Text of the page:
Published by Beth Schanou, Director of Wealth and Estate Planning and the our firm Investment Committee
Our clients have a wide range of goals when it comes to their finances. One goal many parents share is funding at least a portion of their children’s college education expenses. Seeking to pay college expenses while saving for retirement is a delicate balance. Without strategic planning, one of the goals could be left underfunded.
Specifically identifying your goals is a good place to begin. When you do want to retire? How much cash flow will you need to maintain your desired lifestyle? What financial resources will you have available? How much will college cost? How much assistance do you wish to provide for college expenses?
When it comes to college and the cost to attend a school, your Expected Family Contribution (EFC) becomes key for financial aid eligibility. EFC is calculated from information contained in the Free Application for Federal Student Aid (FAFSA) and is important for loan eligibility as well as need-based aid. The EFC is affected by family size and number attending college as well as family income, assets and unemployment and Social Security benefits. The formula rewards savings in certain assets, such as qualified retirement plans, Roth IRAs, annuities, life insurance and 529 college savings plans. Current income is weighed heavily in calculating EFC with no allowance made for the need to save for retirement, which makes planning ahead crucial.
The College Board Website* provides a calculator that should be used, even for high net worth individuals, as early as middle school to provide a preliminary EFC calculation to aid in determining what costs may be faced in the future. If you have a low EFC, you may want to seek schools with generous need-based aid. With a high EFC, seek schools offering merit scholarships to wealthier students.
Knowing when income affects financial aid eligibility may provide an opportunity for planning. Under the old rule, the previous year’s income impacted financial aid and the FAFSA could be filed as early as January 1 for Fall enrollment. Under new rules beginning for the 2017-18 school year, the prior-prior year (PPY) is now relevant and FAFSA submission can occur as early as October 1 for enrollment the following Fall. Those entering college in the fall of 2017 can submit their FAFSA as early as October 1, 2016 and income from 2015 (the PPY) will be relevant.
Whether your EFC is low or high, strategic saving can maximize assets for college and retirement. Here are some things to consider:
Qualified Retirement Plans:
- Save heavily in qualified plan before college
- Reduce funding during college to free some cash flow and because pre-tax contributions are added back to income and increase EFC
- After college, redirect all income used toward college funding back into retirement savings
- Provide tax efficiency for dedicated college funding
- Withdrawals for qualified expenses from parent or student-owned plans do not penalize financial aid in future years, but withdrawals from grandparent-owned plans do. Consider using parent and student-owned plans for early college years and grandparent-owned plans for later years.
- If eligible for the American Opportunity Credit, do not use 529 plan assets for the first $4,000 in qualified expenses.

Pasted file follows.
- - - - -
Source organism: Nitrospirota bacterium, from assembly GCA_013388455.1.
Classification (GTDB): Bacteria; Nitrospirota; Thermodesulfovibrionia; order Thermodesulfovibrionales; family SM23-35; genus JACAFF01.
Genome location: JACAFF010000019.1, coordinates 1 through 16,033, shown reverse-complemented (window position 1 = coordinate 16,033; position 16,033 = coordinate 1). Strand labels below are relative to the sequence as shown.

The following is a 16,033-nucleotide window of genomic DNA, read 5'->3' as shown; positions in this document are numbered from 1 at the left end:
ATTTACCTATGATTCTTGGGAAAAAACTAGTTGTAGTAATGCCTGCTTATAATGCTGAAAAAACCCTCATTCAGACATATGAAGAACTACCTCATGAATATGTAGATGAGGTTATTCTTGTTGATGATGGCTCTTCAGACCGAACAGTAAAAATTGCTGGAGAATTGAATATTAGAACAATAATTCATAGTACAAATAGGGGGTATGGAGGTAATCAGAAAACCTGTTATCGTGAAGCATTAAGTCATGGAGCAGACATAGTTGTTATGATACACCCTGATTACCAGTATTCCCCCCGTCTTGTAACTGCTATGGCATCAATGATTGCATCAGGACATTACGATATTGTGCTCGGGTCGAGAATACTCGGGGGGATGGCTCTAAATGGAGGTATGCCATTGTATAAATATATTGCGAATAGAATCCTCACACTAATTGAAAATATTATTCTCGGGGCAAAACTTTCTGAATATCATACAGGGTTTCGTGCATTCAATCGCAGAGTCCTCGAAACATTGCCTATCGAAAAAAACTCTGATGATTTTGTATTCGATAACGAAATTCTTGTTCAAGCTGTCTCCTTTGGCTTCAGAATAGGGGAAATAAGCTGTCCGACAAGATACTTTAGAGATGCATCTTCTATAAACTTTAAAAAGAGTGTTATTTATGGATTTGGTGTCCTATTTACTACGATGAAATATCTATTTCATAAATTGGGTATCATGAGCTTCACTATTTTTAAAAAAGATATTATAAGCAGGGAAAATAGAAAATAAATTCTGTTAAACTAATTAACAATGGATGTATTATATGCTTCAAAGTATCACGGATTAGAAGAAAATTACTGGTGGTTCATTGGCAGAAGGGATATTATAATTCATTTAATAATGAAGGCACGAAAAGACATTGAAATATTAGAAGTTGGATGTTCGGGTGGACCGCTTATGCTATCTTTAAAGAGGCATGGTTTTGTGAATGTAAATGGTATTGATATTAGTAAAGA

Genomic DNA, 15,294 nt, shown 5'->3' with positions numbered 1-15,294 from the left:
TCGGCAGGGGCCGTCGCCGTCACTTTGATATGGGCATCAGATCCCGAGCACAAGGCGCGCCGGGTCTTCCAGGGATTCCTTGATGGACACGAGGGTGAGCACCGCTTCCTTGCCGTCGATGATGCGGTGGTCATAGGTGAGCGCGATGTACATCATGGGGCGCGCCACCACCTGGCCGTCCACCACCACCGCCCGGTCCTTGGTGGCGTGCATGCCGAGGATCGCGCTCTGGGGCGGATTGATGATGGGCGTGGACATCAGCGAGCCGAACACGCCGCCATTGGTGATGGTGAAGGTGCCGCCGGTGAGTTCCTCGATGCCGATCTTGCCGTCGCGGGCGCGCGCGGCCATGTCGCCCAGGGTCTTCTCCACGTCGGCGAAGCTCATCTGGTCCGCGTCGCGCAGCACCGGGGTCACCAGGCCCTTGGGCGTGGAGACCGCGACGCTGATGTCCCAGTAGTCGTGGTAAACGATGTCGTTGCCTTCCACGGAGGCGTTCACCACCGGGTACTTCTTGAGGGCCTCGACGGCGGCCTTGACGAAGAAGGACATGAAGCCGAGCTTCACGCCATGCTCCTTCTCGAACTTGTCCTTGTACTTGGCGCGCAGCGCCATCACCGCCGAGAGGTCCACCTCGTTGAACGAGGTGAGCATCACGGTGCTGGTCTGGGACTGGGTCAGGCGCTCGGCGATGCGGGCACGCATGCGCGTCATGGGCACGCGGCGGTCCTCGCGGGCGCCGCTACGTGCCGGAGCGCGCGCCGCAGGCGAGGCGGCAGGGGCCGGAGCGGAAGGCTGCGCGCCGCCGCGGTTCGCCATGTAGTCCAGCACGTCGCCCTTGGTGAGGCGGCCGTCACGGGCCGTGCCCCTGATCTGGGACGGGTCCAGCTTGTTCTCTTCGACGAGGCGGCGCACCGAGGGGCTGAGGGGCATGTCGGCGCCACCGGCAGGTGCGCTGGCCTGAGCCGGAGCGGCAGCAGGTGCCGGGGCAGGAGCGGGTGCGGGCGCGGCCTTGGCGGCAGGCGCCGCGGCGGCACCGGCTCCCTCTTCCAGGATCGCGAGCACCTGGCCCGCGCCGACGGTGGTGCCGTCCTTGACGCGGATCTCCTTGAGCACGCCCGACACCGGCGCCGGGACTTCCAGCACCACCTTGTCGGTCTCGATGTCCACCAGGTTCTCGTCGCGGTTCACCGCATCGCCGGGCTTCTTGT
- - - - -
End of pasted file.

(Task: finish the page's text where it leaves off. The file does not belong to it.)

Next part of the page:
- Continue making contributions to the plan while the child is in college, even for immediate expenses, if contributions are eligible for a state income tax deduction.
- Like 401(k)s and traditional IRAs, the account balance does not impact EFC.
- Contributions may continue when college expenses are incurred with no add-back penalty to income.
- The 10% penalty for withdrawals before age 59½ is waived if assets are withdrawn for qualified college expenses for you, your spouse, children, or grandchildren.
- A cash value accumulation policy can be an alternative for those not eligible to contribute to a Roth IRA.
- Cash value does not impact EFC and the death benefit could provide a funding source in the event of a premature death.
- Eliminate debt before your children reach college.
- Consider timing for major purchases. Assets such as automobiles, boats, school supplies, appliances and home equity generally do not count as assets affecting financial aid. Please note the school’s calculation method can impact inclusion of assets.
Content in this material is for general information only and not intended to provide specific advice or recommendations for any individual. No strategy assures success or protects against loss. Investing involves risk including loss of principal.
Prior to investing in a 529 Plan investors should consider whether the investor’s or designated beneficiary’s home state offers any state tax or other benefits that are only available for investments in such state’s qualified tuition program. Withdrawals used for qualified expenses are federally tax free. Tax treatment at the state level may vary. Please consult with your tax advisor before investing.
The Roth IRA offers tax deferral on any earnings in the account. Withdrawals from the account may be tax free, as long as they are considered qualified. Limitations and restrictions may apply. Withdrawals prior to age 59 or prior to the account being opened for 5 years, whichever is later, may result in a 10% IRS penalty tax. Future tax laws can change at any time and may impact the benefits of Roth IRAs. Their tax treatment may change.
This material contains only general descriptions and is not a solicitation to sell any insurance product or security, nor is it intended as any financial or tax advice. For information about specific insurance needs or situations, contact your insurance agent.